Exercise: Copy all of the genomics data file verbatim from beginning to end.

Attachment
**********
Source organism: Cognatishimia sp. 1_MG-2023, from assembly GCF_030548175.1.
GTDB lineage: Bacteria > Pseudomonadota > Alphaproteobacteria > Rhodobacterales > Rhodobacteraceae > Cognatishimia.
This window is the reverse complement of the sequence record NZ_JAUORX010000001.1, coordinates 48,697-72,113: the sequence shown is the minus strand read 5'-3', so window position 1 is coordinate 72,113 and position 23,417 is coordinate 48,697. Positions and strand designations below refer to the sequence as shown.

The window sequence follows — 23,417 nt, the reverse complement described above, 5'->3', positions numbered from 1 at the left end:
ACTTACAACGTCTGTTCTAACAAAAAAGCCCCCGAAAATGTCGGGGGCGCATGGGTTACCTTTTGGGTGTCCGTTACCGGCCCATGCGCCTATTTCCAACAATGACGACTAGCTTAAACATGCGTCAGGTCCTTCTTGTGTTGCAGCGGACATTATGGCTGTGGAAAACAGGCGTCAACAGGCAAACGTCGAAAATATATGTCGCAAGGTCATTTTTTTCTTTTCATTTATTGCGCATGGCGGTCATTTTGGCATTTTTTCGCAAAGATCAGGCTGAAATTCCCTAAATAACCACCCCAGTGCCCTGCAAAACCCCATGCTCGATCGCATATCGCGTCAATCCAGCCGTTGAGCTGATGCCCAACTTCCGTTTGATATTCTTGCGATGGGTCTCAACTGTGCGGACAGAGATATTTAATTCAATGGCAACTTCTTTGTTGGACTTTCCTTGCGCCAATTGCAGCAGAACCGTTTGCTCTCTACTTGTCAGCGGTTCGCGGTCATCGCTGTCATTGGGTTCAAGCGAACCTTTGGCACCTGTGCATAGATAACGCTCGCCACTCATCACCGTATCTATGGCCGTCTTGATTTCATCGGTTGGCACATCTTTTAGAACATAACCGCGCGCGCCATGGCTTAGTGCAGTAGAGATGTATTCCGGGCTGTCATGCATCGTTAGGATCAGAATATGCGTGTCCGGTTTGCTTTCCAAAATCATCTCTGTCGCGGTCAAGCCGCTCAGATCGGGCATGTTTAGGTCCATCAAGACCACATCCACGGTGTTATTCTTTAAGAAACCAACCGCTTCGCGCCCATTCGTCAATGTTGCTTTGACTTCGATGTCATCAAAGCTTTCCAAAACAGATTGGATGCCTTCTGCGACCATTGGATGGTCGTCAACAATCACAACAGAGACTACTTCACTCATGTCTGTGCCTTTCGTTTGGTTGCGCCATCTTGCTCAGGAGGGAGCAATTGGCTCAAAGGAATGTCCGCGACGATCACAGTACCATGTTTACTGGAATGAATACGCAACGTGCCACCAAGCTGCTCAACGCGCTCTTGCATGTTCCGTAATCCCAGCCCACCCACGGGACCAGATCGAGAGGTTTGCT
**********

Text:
Source organism: Cognatishimia sp. 1_MG-2023, from assembly GCF_030548175.1.
GTDB lineage: Bacteria > Pseudomonadota > Alphaproteobacteria > Rhodobacterales > Rhodobacteraceae > Cognatishimia.
This window is the reverse complement of the sequence record NZ_JAUORX010000001.1, coordinates 48,697-72,113: the sequence shown is the minus strand read 5'-3', so window position 1 is coordinate 72,113 and position 23,417 is coordinate 48,697. Positions and strand designations below refer to the sequence as shown.

The window sequence follows — 23,417 nt, the reverse complement described above, 5'->3', positions numbered from 1 at the left end:
ACTTACAACGTCTGTTCTAACAAAAAAGCCCCCGAAAATGTCGGGGGCGCATGGGTTACCTTTTGGGTGTCCGTTACCGGCCCATGCGCCTATTTCCAACAATGACGACTAGCTTAAACATGCGTCAGGTCCTTCTTGTGTTGCAGCGGACATTATGGCTGTGGAAAACAGGCGTCAACAGGCAAACGTCGAAAATATATGTCGCAAGGTCATTTTTTTCTTTTCATTTATTGCGCATGGCGGTCATTTTGGCATTTTTTCGCAAAGATCAGGCTGAAATTCCCTAAATAACCACCCCAGTGCCCTGCAAAACCCCATGCTCGATCGCATATCGCGTCAATCCAGCCGTTGAGCTGATGCCCAACTTCCGTTTGATATTCTTGCGATGGGTCTCAACTGTGCGGACAGAGATATTTAATTCAATGGCAACTTCTTTGTTGGACTTTCCTTGCGCCAATTGCAGCAGAACCGTTTGCTCTCTACTTGTCAGCGGTTCGCGGTCATCGCTGTCATTGGGTTCAAGCGAACCTTTGGCACCTGTGCATAGATAACGCTCGCCACTCATCACCGTATCTATGGCCGTCTTGATTTCATCGGTTGGCACATCTTTTAGAACATAACCGCGCGCGCCATGGCTTAGTGCAGTAGAGATGTATTCCGGGCTGTCATGCATCGTTAGGATCAGAATATGCGTGTCCGGTTTGCTTTCCAAAATCATCTCTGTCGCGGTCAAGCCGCTCAGATCGGGCATGTTTAGGTCCATCAAGACCACATCCACGGTGTTATTCTTTAAGAAACCAACCGCTTCGCGCCCATTCGTCAATGTTGCTTTGACTTCGATGTCATCAAAGCTTTCCAAAACAGATTGGATGCCTTCTGCGACCATTGGATGGTCGTCAACAATCACAACAGAGACTACTTCACTCATGTCTGTGCCTTTCGTTTGGTTGCGCCATCTTGCTCAGGAGGGAGCAATTGGCTCAAAGGAATGTCCGCGACGATCACAGTACCATGTTTACTGGAATGAATACGCAACGTGCCACCAAGCTGCTCAACGCGCTCTTGCATGTTCCGTAATCCCAGCCCACCCACGGGACCAGATCGAGAGGTTTGCT